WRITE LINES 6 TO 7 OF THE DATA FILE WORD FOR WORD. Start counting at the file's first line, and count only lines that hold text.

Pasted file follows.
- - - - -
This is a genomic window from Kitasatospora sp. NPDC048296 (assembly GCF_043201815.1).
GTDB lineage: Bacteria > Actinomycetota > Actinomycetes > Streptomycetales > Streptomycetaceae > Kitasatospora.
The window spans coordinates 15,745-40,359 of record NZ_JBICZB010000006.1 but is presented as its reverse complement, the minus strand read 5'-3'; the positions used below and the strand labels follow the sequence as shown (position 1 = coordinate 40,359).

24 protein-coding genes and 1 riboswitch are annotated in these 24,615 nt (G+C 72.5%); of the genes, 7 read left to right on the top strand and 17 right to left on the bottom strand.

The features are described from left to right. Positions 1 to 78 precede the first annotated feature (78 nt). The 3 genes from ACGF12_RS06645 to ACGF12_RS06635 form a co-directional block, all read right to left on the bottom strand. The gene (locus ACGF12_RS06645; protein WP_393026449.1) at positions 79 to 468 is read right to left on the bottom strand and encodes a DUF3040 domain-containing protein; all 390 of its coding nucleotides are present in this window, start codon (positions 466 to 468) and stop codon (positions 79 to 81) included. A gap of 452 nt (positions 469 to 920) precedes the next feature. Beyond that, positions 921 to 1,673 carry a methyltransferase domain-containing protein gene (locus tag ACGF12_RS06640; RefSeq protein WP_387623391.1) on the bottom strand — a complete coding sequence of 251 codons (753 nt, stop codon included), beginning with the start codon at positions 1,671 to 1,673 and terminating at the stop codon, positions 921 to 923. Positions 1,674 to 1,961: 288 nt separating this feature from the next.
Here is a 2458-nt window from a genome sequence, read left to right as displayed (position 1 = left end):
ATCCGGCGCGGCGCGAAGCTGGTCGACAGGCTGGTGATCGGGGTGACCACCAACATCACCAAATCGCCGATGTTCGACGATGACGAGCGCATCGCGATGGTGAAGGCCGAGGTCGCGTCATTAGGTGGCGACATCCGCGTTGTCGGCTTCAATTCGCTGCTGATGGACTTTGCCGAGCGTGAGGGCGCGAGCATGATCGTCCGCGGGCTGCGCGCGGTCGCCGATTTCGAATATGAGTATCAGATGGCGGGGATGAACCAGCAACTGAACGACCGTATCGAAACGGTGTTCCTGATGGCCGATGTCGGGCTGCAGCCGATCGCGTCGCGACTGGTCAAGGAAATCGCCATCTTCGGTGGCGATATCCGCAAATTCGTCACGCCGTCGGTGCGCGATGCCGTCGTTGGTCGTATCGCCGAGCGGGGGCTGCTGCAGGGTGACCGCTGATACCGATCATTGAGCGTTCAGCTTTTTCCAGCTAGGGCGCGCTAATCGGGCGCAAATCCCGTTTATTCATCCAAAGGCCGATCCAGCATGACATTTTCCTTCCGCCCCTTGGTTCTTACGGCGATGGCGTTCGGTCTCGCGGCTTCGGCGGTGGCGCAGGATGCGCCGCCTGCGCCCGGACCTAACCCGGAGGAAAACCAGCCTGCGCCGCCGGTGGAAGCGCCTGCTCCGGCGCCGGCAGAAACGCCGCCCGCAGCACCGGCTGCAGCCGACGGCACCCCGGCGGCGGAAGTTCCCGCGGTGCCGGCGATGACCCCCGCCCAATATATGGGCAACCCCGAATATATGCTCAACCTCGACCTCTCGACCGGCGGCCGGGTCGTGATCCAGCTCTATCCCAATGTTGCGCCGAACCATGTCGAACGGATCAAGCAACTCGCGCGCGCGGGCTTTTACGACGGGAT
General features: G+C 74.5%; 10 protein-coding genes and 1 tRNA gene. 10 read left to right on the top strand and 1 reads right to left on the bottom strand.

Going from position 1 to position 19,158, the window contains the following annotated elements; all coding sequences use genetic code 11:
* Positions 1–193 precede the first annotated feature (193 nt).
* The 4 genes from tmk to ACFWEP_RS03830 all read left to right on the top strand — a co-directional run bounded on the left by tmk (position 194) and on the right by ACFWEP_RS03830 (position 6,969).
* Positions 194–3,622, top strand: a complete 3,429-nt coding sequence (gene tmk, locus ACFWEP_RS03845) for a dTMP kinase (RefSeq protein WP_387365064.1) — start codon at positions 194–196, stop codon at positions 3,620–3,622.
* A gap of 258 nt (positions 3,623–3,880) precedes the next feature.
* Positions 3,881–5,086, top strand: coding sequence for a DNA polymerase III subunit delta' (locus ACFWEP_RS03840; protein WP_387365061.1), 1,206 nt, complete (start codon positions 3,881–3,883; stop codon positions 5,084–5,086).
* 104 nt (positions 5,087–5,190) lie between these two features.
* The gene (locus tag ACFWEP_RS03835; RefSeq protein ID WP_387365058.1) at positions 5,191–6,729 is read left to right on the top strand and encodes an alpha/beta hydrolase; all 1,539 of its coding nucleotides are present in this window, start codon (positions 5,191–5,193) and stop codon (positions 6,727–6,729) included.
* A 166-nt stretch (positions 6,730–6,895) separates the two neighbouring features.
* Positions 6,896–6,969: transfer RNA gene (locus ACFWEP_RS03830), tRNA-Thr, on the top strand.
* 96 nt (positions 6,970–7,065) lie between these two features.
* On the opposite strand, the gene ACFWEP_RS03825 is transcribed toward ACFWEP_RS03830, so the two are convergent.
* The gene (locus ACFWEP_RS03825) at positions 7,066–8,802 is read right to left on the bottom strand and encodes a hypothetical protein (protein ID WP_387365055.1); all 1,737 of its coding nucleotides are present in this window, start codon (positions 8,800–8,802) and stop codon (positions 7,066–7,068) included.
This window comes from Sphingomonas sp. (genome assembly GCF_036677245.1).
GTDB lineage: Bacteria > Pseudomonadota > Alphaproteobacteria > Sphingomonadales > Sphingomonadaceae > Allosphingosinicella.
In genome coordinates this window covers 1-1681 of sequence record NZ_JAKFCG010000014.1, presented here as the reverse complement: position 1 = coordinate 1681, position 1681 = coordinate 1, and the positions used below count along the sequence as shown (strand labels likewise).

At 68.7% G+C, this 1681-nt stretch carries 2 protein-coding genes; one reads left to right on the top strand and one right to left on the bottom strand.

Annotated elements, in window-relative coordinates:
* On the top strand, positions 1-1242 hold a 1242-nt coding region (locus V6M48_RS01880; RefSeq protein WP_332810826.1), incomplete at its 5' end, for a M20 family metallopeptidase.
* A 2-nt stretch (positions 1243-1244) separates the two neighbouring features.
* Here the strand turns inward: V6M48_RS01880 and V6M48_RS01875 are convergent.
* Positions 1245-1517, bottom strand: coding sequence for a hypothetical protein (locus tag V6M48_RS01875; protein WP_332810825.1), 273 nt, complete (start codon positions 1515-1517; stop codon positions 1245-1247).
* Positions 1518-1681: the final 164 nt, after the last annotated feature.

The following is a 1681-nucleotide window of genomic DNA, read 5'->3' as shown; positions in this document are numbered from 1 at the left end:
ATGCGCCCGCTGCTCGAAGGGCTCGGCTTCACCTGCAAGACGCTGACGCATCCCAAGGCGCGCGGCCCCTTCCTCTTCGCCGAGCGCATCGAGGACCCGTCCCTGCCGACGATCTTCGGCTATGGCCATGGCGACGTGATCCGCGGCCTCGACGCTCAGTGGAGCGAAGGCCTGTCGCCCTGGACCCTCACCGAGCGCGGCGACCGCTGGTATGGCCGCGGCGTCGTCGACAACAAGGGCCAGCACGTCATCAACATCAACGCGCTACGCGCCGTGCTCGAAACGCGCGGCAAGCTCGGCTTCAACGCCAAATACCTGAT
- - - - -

Here is a 2458-nt window from a genome sequence, read left to right as displayed (position 1 = left end):
ATCCGGCGCGGCGCGAAGCTGGTCGACAGGCTGGTGATCGGGGTGACCACCAACATCACCAAATCGCCGATGTTCGACGATGACGAGCGCATCGCGATGGTGAAGGCCGAGGTCGCGTCATTAGGTGGCGACATCCGCGTTGTCGGCTTCAATTCGCTGCTGATGGACTTTGCCGAGCGTGAGGGCGCGAGCATGATCGTCCGCGGGCTGCGCGCGGTCGCCGATTTCGAATATGAGTATCAGATGGCGGGGATGAACCAGCAACTGAACGACCGTATCGAAACGGTGTTCCTGATGGCCGATGTCGGGCTGCAGCCGATCGCGTCGCGACTGGTCAAGGAAATCGCCATCTTCGGTGGCGATATCCGCAAATTCGTCACGCCGTCGGTGCGCGATGCCGTCGTTGGTCGTATCGCCGAGCGGGGGCTGCTGCAGGGTGACCGCTGATACCGATCATTGAGCGTTCAGCTTTTTCCAGCTAGGGCGCGCTAATCGGGCGCAAATCCCGTTTATTCATCCAAAGGCCGATCCAGCATGACATTTTCCTTCCGCCCCTTGGTTCTTACGGCGATGGCGTTCGGTCTCGCGGCTTCGGCGGTGGCGCAGGATGCGCCGCCTGCGCCCGGACCTAACCCGGAGGAAAACCAGCCTGCGCCGCCGGTGGAAGCGCCTGCTCCGGCGCCGGCAGAAACGCCGCCCGCAGCACCGGCTGCAGCCGACGGCACCCCGGCGGCGGAAGTTCCCGCGGTGCCGGCGATGACCCCCGCCCAATATATGGGCAACCCCGAATATATGCTCAACCTCGACCTCTCGACCGGCGGCCGGGTCGTGATCCAGCTCTATCCCAATGTTGCGCCGAACCATGTCGAACGGATCAAGCAACTCGCGCGCGCGGGCTTTTACGACGGGAT